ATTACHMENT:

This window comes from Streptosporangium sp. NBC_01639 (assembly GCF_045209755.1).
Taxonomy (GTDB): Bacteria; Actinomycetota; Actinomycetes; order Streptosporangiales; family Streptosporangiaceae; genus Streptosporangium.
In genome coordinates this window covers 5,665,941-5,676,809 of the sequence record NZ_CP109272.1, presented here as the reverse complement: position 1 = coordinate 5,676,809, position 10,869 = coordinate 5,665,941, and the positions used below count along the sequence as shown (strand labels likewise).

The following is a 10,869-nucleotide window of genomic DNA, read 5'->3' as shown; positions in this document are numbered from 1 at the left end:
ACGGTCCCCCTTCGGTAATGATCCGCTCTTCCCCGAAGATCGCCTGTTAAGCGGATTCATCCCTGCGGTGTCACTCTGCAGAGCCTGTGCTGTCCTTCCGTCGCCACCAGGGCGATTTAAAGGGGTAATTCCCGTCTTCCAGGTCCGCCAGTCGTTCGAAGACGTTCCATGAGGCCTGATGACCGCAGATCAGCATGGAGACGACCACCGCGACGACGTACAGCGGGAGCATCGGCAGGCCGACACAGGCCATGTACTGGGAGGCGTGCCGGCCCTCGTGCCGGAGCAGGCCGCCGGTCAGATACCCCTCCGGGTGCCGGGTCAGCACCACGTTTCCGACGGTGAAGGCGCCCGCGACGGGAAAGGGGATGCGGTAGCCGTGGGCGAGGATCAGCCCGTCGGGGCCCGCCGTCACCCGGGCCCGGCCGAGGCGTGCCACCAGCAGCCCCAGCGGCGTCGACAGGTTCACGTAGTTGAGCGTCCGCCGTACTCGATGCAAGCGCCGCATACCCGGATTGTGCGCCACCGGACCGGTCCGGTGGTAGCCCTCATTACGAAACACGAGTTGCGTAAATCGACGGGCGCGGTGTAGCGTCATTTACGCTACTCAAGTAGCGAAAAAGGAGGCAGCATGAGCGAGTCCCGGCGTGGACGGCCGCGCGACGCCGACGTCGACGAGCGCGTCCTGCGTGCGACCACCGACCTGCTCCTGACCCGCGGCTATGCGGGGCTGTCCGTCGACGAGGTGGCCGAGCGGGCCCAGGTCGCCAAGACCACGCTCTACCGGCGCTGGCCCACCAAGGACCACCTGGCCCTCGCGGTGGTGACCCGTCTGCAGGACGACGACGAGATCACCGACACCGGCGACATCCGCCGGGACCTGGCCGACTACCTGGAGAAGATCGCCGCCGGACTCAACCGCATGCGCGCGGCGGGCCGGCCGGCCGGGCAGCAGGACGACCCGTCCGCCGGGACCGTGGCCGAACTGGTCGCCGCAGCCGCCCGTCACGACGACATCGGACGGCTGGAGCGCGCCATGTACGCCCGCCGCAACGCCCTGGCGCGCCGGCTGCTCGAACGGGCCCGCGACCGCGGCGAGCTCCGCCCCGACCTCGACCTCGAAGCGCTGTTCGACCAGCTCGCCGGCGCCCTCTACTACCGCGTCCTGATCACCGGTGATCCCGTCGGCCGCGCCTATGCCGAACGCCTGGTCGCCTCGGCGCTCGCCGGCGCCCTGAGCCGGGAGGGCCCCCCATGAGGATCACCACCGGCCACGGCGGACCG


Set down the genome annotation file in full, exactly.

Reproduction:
This window comes from Streptosporangium sp. NBC_01639 (assembly GCF_045209755.1).
Taxonomy (GTDB): Bacteria; Actinomycetota; Actinomycetes; order Streptosporangiales; family Streptosporangiaceae; genus Streptosporangium.
In genome coordinates this window covers 5,665,941-5,676,809 of the sequence record NZ_CP109272.1, presented here as the reverse complement: position 1 = coordinate 5,676,809, position 10,869 = coordinate 5,665,941, and the positions used below count along the sequence as shown (strand labels likewise).

The following is a 10,869-nucleotide window of genomic DNA, read 5'->3' as shown; positions in this document are numbered from 1 at the left end:
ACGGTCCCCCTTCGGTAATGATCCGCTCTTCCCCGAAGATCGCCTGTTAAGCGGATTCATCCCTGCGGTGTCACTCTGCAGAGCCTGTGCTGTCCTTCCGTCGCCACCAGGGCGATTTAAAGGGGTAATTCCCGTCTTCCAGGTCCGCCAGTCGTTCGAAGACGTTCCATGAGGCCTGATGACCGCAGATCAGCATGGAGACGACCACCGCGACGACGTACAGCGGGAGCATCGGCAGGCCGACACAGGCCATGTACTGGGAGGCGTGCCGGCCCTCGTGCCGGAGCAGGCCGCCGGTCAGATACCCCTCCGGGTGCCGGGTCAGCACCACGTTTCCGACGGTGAAGGCGCCCGCGACGGGAAAGGGGATGCGGTAGCCGTGGGCGAGGATCAGCCCGTCGGGGCCCGCCGTCACCCGGGCCCGGCCGAGGCGTGCCACCAGCAGCCCCAGCGGCGTCGACAGGTTCACGTAGTTGAGCGTCCGCCGTACTCGATGCAAGCGCCGCATACCCGGATTGTGCGCCACCGGACCGGTCCGGTGGTAGCCCTCATTACGAAACACGAGTTGCGTAAATCGACGGGCGCGGTGTAGCGTCATTTACGCTACTCAAGTAGCGAAAAAGGAGGCAGCATGAGCGAGTCCCGGCGTGGACGGCCGCGCGACGCCGACGTCGACGAGCGCGTCCTGCGTGCGACCACCGACCTGCTCCTGACCCGCGGCTATGCGGGGCTGTCCGTCGACGAGGTGGCCGAGCGGGCCCAGGTCGCCAAGACCACGCTCTACCGGCGCTGGCCCACCAAGGACCACCTGGCCCTCGCGGTGGTGACCCGTCTGCAGGACGACGACGAGATCACCGACACCGGCGACATCCGCCGGGACCTGGCCGACTACCTGGAGAAGATCGCCGCCGGACTCAACCGCATGCGCGCGGCGGGCCGGCCGGCCGGGCAGCAGGACGACCCGTCCGCCGGGACCGTGGCCGAACTGGTCGCCGCAGCCGCCCGTCACGACGACATCGGACGGCTGGAGCGCGCCATGTACGCCCGCCGCAACGCCCTGGCGCGCCGGCTGCTCGAACGGGCCCGCGACCGCGGCGAGCTCCGCCCCGACCTCGACCTCGAAGCGCTGTTCGACCAGCTCGCCGGCGCCCTCTACTACCGCGTCCTGATCACCGGTGATCCCGTCGGCCGCGCCTATGCCGAACGCCTGGTCGCCTCGGCGCTCGCCGGCGCCCTGAGCCGGGAGGGCCCCCCATGAGGATCACCACCGGCCACGGCGGACCG